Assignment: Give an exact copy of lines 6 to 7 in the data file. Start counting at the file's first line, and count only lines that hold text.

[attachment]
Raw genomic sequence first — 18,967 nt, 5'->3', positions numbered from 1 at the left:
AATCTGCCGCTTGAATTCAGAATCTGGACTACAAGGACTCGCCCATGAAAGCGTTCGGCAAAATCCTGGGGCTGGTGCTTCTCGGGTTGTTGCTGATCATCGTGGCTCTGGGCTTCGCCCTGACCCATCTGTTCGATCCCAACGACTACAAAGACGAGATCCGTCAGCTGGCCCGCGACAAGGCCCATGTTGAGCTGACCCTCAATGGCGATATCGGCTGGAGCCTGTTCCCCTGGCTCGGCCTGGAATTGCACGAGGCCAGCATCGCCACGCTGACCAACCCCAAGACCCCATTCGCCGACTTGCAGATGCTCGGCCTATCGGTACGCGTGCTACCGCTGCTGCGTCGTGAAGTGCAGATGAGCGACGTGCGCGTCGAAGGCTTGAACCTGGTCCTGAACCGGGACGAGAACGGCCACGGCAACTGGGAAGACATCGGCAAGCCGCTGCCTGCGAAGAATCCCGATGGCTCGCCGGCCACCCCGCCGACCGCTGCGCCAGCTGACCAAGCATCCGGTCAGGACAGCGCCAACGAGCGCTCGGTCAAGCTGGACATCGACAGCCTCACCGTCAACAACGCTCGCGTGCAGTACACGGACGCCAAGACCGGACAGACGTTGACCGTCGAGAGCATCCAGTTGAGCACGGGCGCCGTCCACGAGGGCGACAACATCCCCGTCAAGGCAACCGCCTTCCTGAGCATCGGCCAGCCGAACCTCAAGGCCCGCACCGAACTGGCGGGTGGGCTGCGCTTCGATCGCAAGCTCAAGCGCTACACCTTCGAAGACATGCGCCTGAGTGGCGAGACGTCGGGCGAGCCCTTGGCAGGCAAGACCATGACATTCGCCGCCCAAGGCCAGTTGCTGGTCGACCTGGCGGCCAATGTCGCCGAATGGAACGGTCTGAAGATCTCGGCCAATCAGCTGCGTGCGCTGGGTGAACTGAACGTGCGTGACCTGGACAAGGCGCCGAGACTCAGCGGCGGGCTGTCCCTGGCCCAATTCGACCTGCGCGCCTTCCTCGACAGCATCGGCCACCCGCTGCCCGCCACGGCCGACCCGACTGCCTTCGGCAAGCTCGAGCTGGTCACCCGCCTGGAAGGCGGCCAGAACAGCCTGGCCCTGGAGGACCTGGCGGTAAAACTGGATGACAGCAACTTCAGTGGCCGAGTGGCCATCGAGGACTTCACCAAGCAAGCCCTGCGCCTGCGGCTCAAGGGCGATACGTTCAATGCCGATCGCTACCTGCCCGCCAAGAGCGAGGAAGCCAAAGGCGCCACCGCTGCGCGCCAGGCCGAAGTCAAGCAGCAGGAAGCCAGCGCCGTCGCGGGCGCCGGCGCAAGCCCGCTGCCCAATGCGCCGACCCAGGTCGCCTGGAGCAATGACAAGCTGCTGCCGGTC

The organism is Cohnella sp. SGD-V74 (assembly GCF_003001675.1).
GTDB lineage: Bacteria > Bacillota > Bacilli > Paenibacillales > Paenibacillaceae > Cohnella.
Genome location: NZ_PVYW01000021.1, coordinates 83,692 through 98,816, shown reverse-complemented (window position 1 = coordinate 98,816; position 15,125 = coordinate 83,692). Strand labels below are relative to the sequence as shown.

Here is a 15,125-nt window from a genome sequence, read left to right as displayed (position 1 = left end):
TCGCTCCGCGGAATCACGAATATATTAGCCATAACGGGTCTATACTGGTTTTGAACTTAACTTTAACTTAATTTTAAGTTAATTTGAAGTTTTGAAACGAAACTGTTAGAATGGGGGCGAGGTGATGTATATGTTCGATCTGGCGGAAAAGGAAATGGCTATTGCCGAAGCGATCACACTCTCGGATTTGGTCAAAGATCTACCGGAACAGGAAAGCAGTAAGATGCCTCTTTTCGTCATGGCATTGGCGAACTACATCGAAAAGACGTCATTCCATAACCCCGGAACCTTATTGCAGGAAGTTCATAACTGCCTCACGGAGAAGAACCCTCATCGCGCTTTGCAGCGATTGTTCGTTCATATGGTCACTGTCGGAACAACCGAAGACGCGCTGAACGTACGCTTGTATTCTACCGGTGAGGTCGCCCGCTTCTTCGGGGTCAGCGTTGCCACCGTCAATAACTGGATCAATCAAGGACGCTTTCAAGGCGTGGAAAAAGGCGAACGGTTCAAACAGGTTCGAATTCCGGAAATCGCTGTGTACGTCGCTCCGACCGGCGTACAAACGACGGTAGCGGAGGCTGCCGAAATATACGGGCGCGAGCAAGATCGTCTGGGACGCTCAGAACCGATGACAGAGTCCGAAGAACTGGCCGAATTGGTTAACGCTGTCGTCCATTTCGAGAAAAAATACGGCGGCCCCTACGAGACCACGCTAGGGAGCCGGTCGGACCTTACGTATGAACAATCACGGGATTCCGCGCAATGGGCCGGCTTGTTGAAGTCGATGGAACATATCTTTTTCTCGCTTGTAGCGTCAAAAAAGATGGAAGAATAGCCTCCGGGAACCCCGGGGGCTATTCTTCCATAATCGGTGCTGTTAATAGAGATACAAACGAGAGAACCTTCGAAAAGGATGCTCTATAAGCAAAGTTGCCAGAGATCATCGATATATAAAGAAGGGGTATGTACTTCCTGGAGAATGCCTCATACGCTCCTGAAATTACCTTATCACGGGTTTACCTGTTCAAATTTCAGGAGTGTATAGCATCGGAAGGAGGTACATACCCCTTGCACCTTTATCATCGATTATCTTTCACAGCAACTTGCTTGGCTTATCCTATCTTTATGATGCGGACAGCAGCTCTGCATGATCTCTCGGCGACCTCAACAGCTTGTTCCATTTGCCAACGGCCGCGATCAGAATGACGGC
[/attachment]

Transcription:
Here is a 15,125-nt window from a genome sequence, read left to right as displayed (position 1 = left end):
TCGCTCCGCGGAATCACGAATATATTAGCCATAACGGGTCTATACTGGTTTTGAACTTAACTTTAACTTAATTTTAAGTTAATTTGAAGTTTTGAAACGAAACTGTTAGAATGGGGGCGAGGTGATGTATATGTTCGATCTGGCGGAAAAGGAAATGGCTATTGCCGAAGCGATCACACTCTCGGATTTGGTCAAAGATCTACCGGAACAGGAAAGCAGTAAGATGCCTCTTTTCGTCATGGCATTGGCGAACTACATCGAAAAGACGTCATTCCATAACCCCGGAACCTTATTGCAGGAAGTTCATAACTGCCTCACGGAGAAGAACCCTCATCGCGCTTTGCAGCGATTGTTCGTTCATATGGTCACTGTCGGAACAACCGAAGACGCGCTGAACGTACGCTTGTATTCTACCGGTGAGGTCGCCCGCTTCTTCGGGGTCAGCGTTGCCACCGTCAATAACTGGATCAATCAAGGACGCTTTCAAGGCGTGGAAAAAGGCGAACGGTTCAAACAGGTTCGAATTCCGGAAATCGCTGTGTACGTCGCTCCGACCGGCGTACAAACGACGGTAGCGGAGGCTGCCGAAATATACGGGCGCGAGCAAGATCGTCTGGGACGCTCAGAACCGATGACAGAGTCCGAAGAACTGGCCGAATTGGTTAACGCTGTCGTCCATTTCGAGAAAAAATACGGCGGCCCCTACGAGACCACGCTAGGGAGCCGGTCGGACCTTACGTATGAACAATCACGGGATTCCGCGCAATGGGCCGGCTTGTTGAAGTCGATGGAACATATCTTTTTCTCGCTTGTAGCGTCAAAAAAGATGGAAGAATAGCCTCCGGGAACCCCGGGGGCTATTCTTCCATAATCGGTGCTGTTAATAGAGATACAAACGAGAGAACCTTCGAAAAGGATGCTCTATAAGCAAAGTTGCCAGAGATCATCGATATATAAAGAAGGGGTATGTACTTCCTGGAGAATGCCTCATACGCTCCTGAAATTACCTTATCACGGGTTTACCTGTTCAAATTTCAGGAGTGTATAGCATCGGAAGGAGGTACATACCCCTTGCACCTTTATCATCGATTATCTTTCACAGCAACTTGCTTGGCTTATCCTATCTTTATGATGCGGACAGCAGCTCTGCATGATCTCTCGGCGACCTCAACAGCTTGTTCCATTTGCCAACGGCCGCGATCAGAATGACGGC